Throughout the campaign, Mr. Bennett refused to clarify whether he would help back a coalition led by Mr. Netanyahu, but he has refused to serve under the second-placed candidate, Yair Lapid, and analysts believe he could be persuaded to help Mr. Netanyahu return to office.

Exit polls suggested that Mr. Netanyahu had beaten off challenges from Mr. Lapid, the centrist leader of the opposition and former finance minister, whose party won 16 to 18 seats, according to exit polls, and Gideon Saar, a former Likud interior minister who quit the party in protest over Mr. Netanyahu’s refusal to step down. Mr. Saar’s new right-wing party won five to six seats, exit polls said, while the entire anti-Netanyahu bloc won 59 seats, two short of a majority — but with no route to power without Mr. Bennett.

If Mr. Netanyahu does retain office, he is expected to force a showdown with the judiciary. For years, the Israeli right has framed the Supreme Court as an elitist, activist institution that undercuts the will of the electorate. Its defenders say it protects democratic norms and does its best to stay out of the political fray.

In December, Mr. Netanyahu announced that he intended to curb the court’s influence, calling for “updated arrangements regarding the limits of the judiciary’s authority,” and promising that his party would enact them as soon as it was able. Without the constraints of his centrist former coalition partners, Mr. Netanyahu can put that plan into action.

The election was conducted against a backdrop of profound political gridlock, with the current cabinet so dysfunctional that it could not agree on a state budget for two consecutive years, nor the appointment of key state officials, including the state attorney and the senior officials at the justice and finance ministries.

The vote followed a campaign that centered on the suitability of Mr. Netanyahu himself, rather than on more existential or ideological questions like the future of the Israeli-Palestinian conflict, or how to bridge the divide between secular and religious Israelis.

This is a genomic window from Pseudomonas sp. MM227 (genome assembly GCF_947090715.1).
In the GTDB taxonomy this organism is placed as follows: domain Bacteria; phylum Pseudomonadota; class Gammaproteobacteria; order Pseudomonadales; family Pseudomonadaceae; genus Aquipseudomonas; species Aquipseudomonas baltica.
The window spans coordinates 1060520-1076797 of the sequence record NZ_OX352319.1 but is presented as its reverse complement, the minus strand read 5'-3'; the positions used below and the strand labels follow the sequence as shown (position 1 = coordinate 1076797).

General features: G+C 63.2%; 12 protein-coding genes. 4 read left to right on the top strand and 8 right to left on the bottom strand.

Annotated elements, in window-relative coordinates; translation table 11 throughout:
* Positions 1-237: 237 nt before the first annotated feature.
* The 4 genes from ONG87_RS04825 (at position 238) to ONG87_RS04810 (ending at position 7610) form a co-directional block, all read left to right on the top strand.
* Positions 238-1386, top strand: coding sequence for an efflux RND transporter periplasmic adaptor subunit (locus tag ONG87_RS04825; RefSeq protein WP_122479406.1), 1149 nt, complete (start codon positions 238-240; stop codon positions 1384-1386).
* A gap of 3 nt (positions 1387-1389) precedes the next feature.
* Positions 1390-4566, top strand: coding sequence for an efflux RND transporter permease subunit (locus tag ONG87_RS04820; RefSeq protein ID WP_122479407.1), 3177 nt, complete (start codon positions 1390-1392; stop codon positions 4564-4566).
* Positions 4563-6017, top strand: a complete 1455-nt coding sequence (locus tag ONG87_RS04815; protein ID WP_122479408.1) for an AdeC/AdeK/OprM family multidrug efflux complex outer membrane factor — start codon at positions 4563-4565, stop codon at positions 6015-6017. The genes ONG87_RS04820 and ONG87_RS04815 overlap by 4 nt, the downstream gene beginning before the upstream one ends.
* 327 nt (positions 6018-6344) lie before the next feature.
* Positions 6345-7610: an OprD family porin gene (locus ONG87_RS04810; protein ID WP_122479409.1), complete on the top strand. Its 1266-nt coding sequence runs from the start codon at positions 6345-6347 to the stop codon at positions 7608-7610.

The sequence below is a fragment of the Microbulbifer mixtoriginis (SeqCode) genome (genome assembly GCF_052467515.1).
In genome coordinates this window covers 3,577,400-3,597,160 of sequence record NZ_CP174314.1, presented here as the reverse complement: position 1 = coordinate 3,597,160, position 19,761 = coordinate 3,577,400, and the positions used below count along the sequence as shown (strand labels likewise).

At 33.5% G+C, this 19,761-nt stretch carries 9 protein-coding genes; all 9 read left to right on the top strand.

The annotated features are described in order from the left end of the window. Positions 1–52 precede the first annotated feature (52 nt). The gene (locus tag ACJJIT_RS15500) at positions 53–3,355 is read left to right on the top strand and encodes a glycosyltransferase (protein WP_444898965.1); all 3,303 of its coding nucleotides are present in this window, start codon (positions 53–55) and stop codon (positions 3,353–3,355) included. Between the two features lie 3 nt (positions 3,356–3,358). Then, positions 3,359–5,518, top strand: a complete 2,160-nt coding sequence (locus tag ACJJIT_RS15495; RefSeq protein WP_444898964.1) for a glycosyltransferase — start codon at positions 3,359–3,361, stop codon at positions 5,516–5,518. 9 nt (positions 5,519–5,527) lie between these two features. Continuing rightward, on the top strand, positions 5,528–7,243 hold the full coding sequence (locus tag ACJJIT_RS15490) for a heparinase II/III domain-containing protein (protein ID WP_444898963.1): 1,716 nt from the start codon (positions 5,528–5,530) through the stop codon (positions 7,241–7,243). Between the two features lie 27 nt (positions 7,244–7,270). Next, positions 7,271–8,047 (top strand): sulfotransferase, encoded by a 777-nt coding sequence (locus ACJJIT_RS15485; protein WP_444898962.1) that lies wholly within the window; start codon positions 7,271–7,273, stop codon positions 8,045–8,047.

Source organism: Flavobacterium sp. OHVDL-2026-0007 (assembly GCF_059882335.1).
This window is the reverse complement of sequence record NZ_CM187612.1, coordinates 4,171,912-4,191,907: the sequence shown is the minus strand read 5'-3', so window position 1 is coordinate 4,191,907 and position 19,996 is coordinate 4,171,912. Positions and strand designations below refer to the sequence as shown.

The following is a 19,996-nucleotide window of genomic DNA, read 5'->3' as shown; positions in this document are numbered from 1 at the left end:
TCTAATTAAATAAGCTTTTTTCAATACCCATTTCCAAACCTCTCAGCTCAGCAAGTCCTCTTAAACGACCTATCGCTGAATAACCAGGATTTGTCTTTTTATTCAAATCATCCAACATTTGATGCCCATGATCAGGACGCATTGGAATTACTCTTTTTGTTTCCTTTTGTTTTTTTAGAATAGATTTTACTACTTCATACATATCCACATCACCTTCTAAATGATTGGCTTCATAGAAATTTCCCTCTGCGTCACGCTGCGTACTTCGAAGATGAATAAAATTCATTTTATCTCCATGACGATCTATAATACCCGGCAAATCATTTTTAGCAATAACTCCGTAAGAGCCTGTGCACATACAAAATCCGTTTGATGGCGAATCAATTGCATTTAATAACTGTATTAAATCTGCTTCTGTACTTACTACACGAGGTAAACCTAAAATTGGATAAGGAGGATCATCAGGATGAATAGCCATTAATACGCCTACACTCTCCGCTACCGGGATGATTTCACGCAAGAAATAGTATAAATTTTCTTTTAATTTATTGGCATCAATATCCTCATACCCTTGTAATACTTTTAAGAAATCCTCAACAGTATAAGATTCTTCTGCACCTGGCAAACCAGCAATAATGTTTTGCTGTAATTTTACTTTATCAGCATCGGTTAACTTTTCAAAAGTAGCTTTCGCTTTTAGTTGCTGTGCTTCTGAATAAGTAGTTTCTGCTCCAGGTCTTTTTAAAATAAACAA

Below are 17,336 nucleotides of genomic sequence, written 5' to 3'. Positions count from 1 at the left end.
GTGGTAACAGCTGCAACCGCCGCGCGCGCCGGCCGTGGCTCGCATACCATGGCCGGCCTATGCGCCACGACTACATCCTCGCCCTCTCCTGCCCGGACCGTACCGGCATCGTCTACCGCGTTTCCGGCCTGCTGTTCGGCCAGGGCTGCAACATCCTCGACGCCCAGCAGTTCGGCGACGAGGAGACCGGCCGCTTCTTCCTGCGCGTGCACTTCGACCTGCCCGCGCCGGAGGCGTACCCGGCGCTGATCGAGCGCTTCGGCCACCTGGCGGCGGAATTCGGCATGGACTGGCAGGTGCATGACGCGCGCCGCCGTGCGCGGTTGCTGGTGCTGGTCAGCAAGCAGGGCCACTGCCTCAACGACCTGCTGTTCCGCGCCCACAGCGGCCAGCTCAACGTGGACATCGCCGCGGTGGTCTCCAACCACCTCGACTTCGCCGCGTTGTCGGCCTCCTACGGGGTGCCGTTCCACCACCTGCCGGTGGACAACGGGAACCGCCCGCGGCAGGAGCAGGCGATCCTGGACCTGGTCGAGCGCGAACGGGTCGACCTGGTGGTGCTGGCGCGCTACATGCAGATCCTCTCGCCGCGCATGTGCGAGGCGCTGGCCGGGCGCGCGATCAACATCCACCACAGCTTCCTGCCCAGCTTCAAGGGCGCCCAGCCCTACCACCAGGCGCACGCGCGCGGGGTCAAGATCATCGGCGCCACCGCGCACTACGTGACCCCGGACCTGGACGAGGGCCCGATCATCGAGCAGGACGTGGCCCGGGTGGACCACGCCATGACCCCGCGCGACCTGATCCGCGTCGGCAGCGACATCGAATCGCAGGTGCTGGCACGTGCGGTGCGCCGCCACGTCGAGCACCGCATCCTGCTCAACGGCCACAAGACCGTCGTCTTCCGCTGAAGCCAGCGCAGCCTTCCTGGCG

Mr. Netanyahu presented himself as the only candidate able to deter what many Israelis see as the threats posed by Iran. He also sought to distinguish himself as a statesman who had cemented diplomatic relations with four Arab states and brought a world-leading vaccination program to Israel, helping the country to emerge recently into something approaching normal life.

It was a message that resonated with many voters.

“Bibi is the only leader in this country in my eyes,” said Elad Shnezik, a 24-year-old foreign-exchange trader who voted for Likud in Tzur Hadassah, a suburb west of Jerusalem. “I have never seen anything bad in his actions. Everything he does, he does for the people.”

Mr. Netanyahu’s opponents framed him as a threat to the rule of law, and a liability unable to govern effectively because of the distraction of his criminal trial. His attempts to position himself as a diplomatic trailblazer were dampened in the final days of the campaign, after a planned photo-opportunity in Abu Dhabi with the leadership of the United Arab Emirates fell through, amid Emirati frustration about being used as a prop in Mr. Netanyahu’s re-election campaign.

And Mr. Netanyahu’s pandemic leadership brought him as much criticism as praise. Though he presided over a successful vaccine rollout, he was accused of playing politics with other aspects of the pandemic response. In January, he resisted giving significantly larger fines to people who broke antivirus measures, a policy that would have disproportionately affected ultra-Orthodox Israelis. Ultra-Orthodox parties form about a quarter of Mr. Netanyahu’s right-wing alliance, and he needs their support to form a coalition.

Mr. Netanyahu searched for every last vote, even from ideologically incoherent sections of society. Despite previously scorning and ignoring Israel’s Arab minority, which forms about 20 percent of the population, Mr. Netanyahu pushed hard in this electoral cycle for their support, presenting himself as the only person who could end the endemic violence and inequality that affects many Arab communities.

But simultaneously, he agreed to an electoral pact with a far-right alliance, whose leaders include Itamar Ben Gvir, a hard-line nationalist who until recently hung in his living room a portrait of Baruch Goldstein, an extremist who murdered 29 Palestinians in a mosque in the West Bank in 1994.

Patrick Kingsley and